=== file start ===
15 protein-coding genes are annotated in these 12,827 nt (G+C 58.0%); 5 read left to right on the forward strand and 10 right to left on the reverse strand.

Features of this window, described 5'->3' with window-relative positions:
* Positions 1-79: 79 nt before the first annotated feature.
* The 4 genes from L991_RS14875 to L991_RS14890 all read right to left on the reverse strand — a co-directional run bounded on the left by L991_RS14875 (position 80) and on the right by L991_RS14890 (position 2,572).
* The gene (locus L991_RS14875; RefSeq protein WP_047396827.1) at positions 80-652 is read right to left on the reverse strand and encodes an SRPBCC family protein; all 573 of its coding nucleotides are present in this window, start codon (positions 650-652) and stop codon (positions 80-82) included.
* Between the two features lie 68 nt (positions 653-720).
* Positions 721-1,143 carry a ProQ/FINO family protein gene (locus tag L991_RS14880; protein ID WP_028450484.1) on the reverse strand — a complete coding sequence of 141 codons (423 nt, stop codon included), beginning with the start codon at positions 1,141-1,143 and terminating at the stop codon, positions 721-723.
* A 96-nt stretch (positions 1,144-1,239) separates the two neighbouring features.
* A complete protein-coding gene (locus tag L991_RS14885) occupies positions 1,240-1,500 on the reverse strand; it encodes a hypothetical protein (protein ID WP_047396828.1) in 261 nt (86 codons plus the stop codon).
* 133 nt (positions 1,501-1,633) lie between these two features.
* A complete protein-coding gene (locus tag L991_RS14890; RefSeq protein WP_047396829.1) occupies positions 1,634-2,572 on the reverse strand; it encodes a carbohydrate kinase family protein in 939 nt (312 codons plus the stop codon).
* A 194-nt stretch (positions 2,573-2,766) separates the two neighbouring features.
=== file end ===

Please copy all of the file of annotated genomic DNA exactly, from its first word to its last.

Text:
15 protein-coding genes are annotated in these 12,827 nt (G+C 58.0%); 5 read left to right on the forward strand and 10 right to left on the reverse strand.

Features of this window, described 5'->3' with window-relative positions:
* Positions 1-79: 79 nt before the first annotated feature.
* The 4 genes from L991_RS14875 to L991_RS14890 all read right to left on the reverse strand — a co-directional run bounded on the left by L991_RS14875 (position 80) and on the right by L991_RS14890 (position 2,572).
* The gene (locus L991_RS14875; RefSeq protein WP_047396827.1) at positions 80-652 is read right to left on the reverse strand and encodes an SRPBCC family protein; all 573 of its coding nucleotides are present in this window, start codon (positions 650-652) and stop codon (positions 80-82) included.
* Between the two features lie 68 nt (positions 653-720).
* Positions 721-1,143 carry a ProQ/FINO family protein gene (locus tag L991_RS14880; protein ID WP_028450484.1) on the reverse strand — a complete coding sequence of 141 codons (423 nt, stop codon included), beginning with the start codon at positions 1,141-1,143 and terminating at the stop codon, positions 721-723.
* A 96-nt stretch (positions 1,144-1,239) separates the two neighbouring features.
* A complete protein-coding gene (locus tag L991_RS14885) occupies positions 1,240-1,500 on the reverse strand; it encodes a hypothetical protein (protein ID WP_047396828.1) in 261 nt (86 codons plus the stop codon).
* 133 nt (positions 1,501-1,633) lie between these two features.
* A complete protein-coding gene (locus tag L991_RS14890; RefSeq protein WP_047396829.1) occupies positions 1,634-2,572 on the reverse strand; it encodes a carbohydrate kinase family protein in 939 nt (312 codons plus the stop codon).
* A 194-nt stretch (positions 2,573-2,766) separates the two neighbouring features.